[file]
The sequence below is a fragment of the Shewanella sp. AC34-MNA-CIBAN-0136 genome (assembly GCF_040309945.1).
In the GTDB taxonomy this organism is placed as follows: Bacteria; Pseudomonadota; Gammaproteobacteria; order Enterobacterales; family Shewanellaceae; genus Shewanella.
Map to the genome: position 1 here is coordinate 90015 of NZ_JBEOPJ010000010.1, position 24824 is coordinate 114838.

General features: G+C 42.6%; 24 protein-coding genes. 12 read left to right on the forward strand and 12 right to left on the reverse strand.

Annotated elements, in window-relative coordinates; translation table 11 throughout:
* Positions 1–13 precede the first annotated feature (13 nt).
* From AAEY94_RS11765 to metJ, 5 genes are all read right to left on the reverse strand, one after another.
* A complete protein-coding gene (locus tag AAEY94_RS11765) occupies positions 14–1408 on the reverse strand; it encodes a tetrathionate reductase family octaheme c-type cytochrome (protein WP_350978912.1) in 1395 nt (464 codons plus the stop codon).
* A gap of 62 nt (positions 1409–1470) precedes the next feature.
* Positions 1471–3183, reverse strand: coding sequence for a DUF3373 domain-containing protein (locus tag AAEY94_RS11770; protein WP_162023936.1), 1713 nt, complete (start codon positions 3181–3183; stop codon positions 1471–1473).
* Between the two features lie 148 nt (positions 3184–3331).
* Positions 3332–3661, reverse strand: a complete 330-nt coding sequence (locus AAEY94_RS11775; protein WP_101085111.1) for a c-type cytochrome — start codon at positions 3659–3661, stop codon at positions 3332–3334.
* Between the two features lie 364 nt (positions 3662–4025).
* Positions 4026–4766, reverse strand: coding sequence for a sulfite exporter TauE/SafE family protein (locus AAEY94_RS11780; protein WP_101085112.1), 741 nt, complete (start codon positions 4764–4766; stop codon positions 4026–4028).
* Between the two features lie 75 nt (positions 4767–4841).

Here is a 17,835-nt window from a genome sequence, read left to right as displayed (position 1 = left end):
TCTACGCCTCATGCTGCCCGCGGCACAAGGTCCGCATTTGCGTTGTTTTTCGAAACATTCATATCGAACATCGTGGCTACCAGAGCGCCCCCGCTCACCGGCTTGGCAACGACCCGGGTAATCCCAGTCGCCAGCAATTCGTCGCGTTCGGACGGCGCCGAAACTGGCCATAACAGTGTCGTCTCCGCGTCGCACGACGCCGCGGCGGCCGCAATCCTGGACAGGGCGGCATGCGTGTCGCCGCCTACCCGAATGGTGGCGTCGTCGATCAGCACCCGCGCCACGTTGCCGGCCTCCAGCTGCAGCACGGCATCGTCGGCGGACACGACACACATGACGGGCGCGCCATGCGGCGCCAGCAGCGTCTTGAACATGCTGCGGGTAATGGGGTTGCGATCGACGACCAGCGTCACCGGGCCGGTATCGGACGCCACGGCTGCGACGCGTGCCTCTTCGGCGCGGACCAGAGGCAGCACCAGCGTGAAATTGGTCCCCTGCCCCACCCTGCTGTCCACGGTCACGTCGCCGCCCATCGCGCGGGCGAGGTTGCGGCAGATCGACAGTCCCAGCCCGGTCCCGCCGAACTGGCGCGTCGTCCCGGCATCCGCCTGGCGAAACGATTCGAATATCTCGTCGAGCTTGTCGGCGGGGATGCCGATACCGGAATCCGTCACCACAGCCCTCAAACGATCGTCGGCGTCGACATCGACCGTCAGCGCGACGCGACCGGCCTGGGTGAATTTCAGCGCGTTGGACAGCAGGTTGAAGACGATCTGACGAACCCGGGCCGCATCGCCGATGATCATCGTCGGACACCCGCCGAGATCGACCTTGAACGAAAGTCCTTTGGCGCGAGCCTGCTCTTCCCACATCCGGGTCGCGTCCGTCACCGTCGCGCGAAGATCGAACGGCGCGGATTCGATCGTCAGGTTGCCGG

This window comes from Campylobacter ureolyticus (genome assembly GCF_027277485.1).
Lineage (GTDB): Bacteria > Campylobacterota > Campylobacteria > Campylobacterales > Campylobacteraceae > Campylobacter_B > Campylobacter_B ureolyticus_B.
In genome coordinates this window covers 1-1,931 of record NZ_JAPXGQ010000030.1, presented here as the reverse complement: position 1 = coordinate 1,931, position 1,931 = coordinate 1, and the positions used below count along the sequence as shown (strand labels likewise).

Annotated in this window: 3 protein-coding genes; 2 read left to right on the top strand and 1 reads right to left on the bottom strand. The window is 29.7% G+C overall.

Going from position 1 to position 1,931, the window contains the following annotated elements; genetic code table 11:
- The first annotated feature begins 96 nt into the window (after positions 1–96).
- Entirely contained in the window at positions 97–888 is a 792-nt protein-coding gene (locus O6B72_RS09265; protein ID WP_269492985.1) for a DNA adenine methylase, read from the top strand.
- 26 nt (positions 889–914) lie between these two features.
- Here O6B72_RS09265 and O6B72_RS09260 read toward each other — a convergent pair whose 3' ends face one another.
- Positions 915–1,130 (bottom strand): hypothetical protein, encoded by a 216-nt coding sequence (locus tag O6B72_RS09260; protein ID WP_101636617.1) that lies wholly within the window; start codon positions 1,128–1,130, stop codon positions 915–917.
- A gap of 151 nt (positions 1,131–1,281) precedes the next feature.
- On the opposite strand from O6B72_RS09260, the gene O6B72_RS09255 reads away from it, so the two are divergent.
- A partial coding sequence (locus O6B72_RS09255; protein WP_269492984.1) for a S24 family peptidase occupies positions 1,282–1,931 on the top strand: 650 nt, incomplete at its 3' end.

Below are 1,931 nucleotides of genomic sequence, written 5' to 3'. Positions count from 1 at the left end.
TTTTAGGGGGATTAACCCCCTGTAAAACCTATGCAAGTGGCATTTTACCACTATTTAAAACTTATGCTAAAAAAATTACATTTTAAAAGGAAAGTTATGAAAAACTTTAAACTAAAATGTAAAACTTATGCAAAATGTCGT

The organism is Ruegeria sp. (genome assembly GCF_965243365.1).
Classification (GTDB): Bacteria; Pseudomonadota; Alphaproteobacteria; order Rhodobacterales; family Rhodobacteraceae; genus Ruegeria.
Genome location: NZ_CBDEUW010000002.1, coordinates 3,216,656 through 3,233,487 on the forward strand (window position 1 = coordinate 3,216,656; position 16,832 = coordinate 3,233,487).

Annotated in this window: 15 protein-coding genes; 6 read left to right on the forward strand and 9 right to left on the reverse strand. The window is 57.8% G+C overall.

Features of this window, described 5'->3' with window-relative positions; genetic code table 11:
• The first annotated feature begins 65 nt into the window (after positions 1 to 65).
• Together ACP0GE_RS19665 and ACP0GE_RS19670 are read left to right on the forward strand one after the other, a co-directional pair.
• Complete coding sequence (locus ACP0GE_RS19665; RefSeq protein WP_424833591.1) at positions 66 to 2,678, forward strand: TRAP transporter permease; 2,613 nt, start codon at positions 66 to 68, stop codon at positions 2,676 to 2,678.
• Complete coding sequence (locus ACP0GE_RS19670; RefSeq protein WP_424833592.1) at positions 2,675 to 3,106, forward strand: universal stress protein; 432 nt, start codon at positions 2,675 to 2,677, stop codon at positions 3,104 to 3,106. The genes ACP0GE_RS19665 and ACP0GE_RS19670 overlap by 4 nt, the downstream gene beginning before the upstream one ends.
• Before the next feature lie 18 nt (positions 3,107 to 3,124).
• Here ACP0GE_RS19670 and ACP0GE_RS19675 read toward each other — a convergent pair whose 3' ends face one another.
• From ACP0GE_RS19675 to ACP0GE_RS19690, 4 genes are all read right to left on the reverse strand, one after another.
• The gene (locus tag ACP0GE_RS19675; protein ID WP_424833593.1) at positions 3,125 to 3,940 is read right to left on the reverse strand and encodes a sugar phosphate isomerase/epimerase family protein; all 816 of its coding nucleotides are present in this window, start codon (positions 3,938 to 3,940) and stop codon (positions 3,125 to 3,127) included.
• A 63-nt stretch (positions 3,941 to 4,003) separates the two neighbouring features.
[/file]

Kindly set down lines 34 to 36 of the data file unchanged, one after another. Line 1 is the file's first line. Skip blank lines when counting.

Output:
Classification (GTDB): Bacteria; Pseudomonadota; Alphaproteobacteria; order Rhodobacterales; family Rhodobacteraceae; genus Ruegeria.
Genome location: NZ_CBDEUW010000002.1, coordinates 3,216,656 through 3,233,487 on the forward strand (window position 1 = coordinate 3,216,656; position 16,832 = coordinate 3,233,487).

Annotated in this window: 15 protein-coding genes; 6 read left to right on the forward strand and 9 right to left on the reverse strand. The window is 57.8% G+C overall.